Some Washington Co. commissioners balk at tax hikes for teacher pensions

January 21, 2012|By HEATHER KEELS |

Washington County officials say they are unsure where the county would find an extra $2.5 million if the state goes through with a plan to shift teacher pension costs to local jurisdictions, but they have a good idea where the money will not come from.

“We certainly do not want to raise taxes,” Commissioner Ruth Anne Callaham said. “I cannot emphasize that enough.”

Commissioners Jeffrey A. Cline, William B. McKinley and Terry Baker echoed that sentiment.

“As with any added expense, you either find a place to cut, or you raise taxes,” McKinley said. “I am certainly not in favor of raising taxes.”

As to whether the commissioners will expect the Washington County Board of Education to cut its own budget to cover the added expense or if the funds will come from elsewhere in the county budget, the commissioners said the county and school board would take a collaborative approach.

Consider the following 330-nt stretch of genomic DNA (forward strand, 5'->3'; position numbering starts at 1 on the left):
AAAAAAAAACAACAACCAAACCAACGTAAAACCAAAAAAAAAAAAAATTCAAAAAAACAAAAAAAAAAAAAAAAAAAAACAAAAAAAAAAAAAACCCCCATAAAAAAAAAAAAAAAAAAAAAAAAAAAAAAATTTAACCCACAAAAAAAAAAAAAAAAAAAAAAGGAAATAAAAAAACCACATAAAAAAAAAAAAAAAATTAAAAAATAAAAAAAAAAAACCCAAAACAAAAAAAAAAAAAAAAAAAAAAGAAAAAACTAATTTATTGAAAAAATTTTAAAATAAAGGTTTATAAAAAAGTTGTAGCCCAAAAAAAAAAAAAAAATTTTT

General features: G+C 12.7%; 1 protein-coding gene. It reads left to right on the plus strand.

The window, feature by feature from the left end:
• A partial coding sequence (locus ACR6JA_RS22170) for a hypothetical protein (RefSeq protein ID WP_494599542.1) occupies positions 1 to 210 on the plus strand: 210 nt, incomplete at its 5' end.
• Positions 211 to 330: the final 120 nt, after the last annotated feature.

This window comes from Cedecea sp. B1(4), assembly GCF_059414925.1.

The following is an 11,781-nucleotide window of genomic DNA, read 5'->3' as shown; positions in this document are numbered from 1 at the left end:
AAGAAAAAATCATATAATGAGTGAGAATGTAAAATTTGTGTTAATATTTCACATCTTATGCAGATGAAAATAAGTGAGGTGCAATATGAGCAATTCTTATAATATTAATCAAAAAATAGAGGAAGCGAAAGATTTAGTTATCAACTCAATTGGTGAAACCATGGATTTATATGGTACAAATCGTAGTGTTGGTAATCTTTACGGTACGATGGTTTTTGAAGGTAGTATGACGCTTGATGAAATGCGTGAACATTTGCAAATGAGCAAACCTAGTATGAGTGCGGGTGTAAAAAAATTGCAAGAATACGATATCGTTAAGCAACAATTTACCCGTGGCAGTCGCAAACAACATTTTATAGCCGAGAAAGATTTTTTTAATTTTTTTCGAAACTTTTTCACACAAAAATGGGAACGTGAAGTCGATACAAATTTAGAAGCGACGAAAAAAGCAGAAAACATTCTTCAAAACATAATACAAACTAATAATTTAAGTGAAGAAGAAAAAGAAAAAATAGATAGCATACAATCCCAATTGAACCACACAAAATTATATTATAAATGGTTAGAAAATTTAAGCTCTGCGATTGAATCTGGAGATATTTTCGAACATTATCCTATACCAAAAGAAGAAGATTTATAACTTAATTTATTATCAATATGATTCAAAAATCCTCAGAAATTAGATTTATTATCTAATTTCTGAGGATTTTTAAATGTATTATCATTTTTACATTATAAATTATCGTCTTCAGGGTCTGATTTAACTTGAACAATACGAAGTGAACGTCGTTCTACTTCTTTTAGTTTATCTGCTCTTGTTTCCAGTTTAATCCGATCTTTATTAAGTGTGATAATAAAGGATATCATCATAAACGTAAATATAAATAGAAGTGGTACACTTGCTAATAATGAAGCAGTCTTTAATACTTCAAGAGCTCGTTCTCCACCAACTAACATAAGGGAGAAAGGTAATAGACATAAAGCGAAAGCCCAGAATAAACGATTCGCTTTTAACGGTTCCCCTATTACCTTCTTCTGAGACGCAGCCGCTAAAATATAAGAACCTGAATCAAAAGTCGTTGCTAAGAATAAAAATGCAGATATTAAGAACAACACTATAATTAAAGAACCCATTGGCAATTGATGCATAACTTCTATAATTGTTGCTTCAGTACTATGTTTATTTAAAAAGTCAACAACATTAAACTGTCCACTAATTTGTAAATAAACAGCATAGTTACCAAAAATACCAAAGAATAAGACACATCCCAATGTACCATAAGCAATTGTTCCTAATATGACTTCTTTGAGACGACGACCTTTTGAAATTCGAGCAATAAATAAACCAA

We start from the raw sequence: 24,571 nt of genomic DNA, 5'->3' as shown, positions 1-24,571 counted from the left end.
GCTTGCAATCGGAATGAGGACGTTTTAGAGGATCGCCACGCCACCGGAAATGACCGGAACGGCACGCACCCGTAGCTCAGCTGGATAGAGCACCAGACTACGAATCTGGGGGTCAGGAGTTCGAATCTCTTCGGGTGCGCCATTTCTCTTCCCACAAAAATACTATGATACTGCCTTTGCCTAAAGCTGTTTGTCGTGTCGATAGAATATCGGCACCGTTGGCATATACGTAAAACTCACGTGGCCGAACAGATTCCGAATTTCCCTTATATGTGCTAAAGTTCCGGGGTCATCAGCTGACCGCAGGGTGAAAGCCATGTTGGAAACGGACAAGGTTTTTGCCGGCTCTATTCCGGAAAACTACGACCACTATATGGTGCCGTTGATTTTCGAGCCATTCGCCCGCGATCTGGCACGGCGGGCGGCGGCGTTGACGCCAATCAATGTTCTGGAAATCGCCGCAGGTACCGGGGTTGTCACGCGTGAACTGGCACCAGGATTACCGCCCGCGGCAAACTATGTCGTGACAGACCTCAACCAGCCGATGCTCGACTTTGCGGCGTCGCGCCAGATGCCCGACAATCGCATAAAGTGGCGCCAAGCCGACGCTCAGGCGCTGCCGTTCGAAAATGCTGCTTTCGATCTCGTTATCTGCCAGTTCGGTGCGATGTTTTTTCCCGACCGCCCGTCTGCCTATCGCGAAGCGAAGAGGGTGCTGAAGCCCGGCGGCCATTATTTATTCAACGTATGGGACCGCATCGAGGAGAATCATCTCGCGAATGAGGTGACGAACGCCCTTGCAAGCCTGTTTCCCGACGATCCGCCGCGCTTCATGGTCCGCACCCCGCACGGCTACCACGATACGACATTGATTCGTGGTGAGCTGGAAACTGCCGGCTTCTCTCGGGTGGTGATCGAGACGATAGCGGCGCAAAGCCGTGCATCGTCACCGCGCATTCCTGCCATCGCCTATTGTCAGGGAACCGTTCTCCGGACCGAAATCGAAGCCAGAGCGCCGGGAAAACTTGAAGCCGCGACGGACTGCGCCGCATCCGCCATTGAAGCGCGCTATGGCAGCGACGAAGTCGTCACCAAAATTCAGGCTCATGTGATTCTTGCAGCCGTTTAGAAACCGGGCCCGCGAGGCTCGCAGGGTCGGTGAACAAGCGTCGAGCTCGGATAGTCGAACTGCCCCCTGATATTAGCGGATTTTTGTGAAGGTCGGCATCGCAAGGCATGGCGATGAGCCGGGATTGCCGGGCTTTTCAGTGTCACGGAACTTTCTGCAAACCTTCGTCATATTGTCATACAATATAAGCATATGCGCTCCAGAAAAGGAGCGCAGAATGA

“We’re all in this together, and we’ve got to be looking out for the benefit of the citizens in Washington County,” Cline said.

“It’s going to be a combination of the board of education and the county working together,” Baker said.

“I know and believe that the school board will do the best they can to look at their budget to see if they can help with this,” McKinley said. “I certainly expect them to take a look and see how much they can help.”

Callaham also spoke of a collaborative effort, and said she would look to Debra Murray, the county’s director of budget and finance, for guidance on options for covering the passed-down costs.

Murray said her office will need to evaluate final revenue projections and budget requests before providing that guidance.

The county still is waiting to learn final state assessment values and income tax projections, she said. Property tax and income tax are the county’s two largest revenue sources.

Murray said the estimated $2.5 million cost to Washington County would put a real strain on the budget.

“It will be very difficult for the county to absorb that kind of number because we will not have that kind of revenue increase,” she said.

“It’s going to be very painful to the county’s budget,” Baker agreed.

Commissioner John F. Barr did not return a call seeking comment for this story.

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